BACKGROUND: Psychosis is one of the most disabling psychiatric disorders. Pediatric traumatic brain injury (pTBI) has been cited as a developmental risk factor for psychosis, however this association has never been assessed meta-analytically. METHODS: A systematic review and meta-analysis of the association between pTBI and subsequent psychotic disorders/symptoms was performed. The study was pre-registered (CRD42022360772) adopting a random-effects model to estimate meta-analytic odds ratio (OR) and 95% confidence interval (CI) using the Paule-Mandel estimator. Subgroup (study location, study design, psychotic disorder v. subthreshold symptoms, assessment type, and adult v. adolescent onset) and meta-regression (quality of evidence) analyses were also performed. The robustness of findings was assessed through sensitivity analyses. The meta-analysis is available online as a computational notebook with an open dataset. RESULTS: We identified 10 relevant studies and eight were included in the meta-analysis. Based on a pooled sample size of 479686, the pooled OR for the association between pTBI and psychosis outcomes was 1.80 (95% CI 1.11-2.95). There were no subgroup effects and no outliers. Both psychotic disorder and subthreshold symptoms were associated with pTBI. The overall association remained robust after removal of low-quality studies, however the OR reduced to 1.43 (95% CI 1.04-1.98). A leave-one-out sensitivity analysis showed the association was robust to removal of all but one study which changed the estimate to marginally non-significant. CONCLUSIONS: We report cautious meta-analytic evidence for a positive association between pTBI and future psychosis. New evidence will be key in determining long-term reliability of this finding.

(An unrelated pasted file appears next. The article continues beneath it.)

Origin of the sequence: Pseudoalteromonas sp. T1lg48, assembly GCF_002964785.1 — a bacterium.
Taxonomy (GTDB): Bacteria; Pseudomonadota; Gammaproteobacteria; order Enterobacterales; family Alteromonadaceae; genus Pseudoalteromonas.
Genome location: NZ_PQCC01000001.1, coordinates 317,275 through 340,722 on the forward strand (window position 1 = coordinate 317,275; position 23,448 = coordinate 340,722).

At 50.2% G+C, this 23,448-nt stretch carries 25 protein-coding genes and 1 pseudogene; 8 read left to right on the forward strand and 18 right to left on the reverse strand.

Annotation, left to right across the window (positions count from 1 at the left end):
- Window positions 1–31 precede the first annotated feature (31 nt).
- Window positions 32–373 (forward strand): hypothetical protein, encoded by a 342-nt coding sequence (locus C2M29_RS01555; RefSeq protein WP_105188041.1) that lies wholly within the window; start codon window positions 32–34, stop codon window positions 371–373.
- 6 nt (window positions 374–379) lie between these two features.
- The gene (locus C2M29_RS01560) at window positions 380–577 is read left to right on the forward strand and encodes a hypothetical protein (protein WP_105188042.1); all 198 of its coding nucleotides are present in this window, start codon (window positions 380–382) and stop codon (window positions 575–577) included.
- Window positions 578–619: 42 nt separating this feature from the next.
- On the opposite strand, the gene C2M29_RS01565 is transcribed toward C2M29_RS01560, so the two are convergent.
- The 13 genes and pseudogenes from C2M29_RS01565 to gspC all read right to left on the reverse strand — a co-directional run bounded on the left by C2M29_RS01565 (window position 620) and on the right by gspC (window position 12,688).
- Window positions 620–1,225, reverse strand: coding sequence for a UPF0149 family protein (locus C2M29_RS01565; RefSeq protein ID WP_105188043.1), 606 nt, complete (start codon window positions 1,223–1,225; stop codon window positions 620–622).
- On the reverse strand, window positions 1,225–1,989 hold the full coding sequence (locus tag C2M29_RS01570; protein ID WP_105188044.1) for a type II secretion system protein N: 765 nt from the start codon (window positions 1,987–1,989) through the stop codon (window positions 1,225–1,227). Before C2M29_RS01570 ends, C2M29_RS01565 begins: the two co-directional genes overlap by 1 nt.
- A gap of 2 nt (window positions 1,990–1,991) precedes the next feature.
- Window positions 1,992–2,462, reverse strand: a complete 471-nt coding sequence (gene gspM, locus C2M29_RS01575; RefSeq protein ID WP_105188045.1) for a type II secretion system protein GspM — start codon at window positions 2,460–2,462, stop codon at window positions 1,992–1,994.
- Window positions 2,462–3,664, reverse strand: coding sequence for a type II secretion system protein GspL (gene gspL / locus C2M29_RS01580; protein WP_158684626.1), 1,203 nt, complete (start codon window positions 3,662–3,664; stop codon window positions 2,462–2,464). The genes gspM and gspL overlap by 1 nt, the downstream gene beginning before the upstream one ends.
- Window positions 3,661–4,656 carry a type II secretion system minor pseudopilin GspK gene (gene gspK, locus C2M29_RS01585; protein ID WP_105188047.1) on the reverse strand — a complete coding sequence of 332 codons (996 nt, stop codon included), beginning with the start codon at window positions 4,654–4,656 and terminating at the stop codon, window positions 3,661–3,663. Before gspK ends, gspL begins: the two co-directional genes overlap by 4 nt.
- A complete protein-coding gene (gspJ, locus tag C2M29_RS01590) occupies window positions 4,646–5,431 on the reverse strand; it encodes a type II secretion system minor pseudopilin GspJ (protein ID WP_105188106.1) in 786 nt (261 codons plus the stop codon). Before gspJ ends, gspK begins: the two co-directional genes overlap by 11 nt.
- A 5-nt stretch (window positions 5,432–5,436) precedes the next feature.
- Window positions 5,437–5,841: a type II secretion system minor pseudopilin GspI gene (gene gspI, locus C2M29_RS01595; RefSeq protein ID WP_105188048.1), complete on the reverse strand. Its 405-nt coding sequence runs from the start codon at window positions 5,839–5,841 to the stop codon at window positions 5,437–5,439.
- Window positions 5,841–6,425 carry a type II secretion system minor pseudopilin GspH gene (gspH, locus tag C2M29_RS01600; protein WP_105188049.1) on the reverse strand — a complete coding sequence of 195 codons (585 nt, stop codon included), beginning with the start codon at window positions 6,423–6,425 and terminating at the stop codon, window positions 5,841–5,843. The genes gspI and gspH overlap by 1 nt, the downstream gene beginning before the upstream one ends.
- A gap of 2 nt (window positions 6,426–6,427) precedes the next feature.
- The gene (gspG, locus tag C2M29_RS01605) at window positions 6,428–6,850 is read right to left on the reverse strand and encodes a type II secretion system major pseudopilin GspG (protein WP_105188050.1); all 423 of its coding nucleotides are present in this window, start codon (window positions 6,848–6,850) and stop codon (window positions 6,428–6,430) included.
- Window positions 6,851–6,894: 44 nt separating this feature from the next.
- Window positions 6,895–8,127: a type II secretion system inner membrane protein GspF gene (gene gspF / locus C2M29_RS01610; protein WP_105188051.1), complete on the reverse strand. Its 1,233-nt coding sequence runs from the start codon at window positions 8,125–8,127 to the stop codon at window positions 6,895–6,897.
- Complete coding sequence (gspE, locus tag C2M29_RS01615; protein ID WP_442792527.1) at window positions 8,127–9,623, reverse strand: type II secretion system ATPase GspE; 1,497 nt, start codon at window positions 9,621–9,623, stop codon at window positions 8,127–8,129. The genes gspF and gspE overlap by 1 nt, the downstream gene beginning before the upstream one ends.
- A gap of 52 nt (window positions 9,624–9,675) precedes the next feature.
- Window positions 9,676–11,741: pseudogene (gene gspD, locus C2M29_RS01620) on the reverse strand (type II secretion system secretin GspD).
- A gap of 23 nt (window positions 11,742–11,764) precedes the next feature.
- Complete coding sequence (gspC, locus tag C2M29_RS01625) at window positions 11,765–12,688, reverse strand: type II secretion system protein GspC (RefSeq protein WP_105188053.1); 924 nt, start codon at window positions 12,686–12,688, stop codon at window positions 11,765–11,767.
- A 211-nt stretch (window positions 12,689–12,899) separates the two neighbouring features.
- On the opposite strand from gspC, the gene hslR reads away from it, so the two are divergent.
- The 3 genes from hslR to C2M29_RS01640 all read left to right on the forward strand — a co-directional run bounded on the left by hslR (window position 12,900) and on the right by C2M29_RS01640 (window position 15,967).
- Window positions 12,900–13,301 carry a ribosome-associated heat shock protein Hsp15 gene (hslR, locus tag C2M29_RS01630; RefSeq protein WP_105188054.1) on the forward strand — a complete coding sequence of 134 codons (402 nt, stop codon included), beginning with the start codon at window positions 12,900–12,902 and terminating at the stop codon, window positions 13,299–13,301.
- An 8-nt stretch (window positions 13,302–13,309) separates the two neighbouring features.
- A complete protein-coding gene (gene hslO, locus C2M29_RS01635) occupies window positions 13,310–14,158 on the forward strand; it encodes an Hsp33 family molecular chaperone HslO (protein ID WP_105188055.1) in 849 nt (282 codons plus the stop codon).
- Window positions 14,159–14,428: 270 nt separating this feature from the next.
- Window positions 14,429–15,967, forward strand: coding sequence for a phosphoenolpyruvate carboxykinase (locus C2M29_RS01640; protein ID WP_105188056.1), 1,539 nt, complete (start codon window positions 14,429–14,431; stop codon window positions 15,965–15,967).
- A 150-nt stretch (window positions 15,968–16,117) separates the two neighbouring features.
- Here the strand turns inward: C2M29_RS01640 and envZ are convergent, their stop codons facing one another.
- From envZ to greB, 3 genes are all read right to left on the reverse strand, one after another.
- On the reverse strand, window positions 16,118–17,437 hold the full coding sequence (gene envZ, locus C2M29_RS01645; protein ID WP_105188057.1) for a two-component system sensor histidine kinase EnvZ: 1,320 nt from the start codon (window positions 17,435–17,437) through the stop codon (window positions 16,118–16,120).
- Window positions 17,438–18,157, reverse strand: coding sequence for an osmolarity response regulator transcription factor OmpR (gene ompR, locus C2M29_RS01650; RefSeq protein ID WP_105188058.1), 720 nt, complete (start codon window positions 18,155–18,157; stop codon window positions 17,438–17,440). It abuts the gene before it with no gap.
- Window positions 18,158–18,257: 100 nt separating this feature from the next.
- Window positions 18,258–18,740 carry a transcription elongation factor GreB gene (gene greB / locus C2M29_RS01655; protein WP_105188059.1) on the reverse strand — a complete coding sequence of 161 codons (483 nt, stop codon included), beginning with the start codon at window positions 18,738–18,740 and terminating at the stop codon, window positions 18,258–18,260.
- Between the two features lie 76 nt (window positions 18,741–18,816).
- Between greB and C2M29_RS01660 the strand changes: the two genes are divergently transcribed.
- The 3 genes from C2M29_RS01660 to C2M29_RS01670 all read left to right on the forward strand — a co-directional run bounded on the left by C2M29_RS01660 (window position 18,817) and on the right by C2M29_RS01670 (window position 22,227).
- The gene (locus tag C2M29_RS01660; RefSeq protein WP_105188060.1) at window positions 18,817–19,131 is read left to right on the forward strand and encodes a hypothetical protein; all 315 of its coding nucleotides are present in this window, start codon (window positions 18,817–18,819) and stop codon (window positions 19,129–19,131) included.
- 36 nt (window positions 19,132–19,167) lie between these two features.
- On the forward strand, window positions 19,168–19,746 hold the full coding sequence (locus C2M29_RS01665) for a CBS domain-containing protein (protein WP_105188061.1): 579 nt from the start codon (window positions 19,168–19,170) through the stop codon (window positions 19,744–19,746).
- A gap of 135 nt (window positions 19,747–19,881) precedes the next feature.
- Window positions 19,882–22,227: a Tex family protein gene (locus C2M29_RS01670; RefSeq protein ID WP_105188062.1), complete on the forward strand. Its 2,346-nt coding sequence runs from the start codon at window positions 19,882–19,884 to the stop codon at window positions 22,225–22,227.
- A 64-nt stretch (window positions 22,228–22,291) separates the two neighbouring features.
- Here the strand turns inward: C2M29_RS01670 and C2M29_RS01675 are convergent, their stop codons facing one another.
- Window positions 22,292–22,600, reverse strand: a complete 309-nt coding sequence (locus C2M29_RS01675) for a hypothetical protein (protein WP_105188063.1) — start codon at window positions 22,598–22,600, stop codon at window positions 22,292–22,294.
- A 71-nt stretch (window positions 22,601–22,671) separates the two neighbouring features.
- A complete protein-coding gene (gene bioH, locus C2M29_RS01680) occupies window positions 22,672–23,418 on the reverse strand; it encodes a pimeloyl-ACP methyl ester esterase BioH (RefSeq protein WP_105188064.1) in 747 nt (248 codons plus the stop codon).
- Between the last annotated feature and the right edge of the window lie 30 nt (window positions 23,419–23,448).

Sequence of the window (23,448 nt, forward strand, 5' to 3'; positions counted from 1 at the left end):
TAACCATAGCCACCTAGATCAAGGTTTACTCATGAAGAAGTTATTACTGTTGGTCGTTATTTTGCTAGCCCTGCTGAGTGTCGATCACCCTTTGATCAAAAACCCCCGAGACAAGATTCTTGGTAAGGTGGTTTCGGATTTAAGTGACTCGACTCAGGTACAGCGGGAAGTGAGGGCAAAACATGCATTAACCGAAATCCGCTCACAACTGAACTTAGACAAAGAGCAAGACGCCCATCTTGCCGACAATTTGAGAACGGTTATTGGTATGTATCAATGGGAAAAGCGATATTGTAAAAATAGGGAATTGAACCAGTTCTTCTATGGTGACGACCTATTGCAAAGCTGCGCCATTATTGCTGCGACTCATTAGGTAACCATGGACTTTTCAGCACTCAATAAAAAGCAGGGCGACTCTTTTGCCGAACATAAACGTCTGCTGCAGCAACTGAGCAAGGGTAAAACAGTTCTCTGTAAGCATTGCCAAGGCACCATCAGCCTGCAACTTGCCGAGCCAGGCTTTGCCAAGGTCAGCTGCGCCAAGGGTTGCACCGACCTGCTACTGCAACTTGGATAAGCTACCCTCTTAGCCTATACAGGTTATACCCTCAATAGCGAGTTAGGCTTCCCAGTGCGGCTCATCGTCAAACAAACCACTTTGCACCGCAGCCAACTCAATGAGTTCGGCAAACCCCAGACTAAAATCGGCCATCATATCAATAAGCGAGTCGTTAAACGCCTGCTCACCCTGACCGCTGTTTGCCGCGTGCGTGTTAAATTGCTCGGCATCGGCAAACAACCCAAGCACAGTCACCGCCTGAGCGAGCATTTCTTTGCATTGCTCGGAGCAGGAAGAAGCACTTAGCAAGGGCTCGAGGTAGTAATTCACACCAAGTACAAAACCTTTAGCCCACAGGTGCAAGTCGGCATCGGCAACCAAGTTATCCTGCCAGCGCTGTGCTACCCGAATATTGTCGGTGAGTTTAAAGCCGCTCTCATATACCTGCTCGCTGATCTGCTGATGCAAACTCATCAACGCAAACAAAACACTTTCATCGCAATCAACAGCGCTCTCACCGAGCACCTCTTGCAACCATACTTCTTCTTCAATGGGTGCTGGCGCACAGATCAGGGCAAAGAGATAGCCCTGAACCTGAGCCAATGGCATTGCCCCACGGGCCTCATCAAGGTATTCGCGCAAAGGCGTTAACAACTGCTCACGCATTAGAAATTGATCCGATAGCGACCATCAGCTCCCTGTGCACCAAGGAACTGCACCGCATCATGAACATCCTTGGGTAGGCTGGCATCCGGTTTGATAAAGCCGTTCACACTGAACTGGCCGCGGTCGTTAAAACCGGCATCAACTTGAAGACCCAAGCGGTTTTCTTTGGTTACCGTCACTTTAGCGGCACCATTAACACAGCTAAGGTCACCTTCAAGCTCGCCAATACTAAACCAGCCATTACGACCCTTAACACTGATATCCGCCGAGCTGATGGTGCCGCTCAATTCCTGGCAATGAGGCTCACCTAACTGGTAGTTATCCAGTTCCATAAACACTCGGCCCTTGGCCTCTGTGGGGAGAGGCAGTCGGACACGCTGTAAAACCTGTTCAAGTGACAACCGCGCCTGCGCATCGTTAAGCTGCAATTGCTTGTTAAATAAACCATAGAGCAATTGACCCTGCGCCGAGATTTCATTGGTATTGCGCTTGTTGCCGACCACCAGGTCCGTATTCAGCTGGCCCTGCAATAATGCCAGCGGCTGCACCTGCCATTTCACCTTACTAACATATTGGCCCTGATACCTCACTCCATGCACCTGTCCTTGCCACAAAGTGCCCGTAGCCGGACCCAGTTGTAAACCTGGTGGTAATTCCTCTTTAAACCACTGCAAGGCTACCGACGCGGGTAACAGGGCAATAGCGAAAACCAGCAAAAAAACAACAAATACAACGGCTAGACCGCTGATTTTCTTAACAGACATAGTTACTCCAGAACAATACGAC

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child, delusions, hallucinations, schizophrenia, traumatic brain injury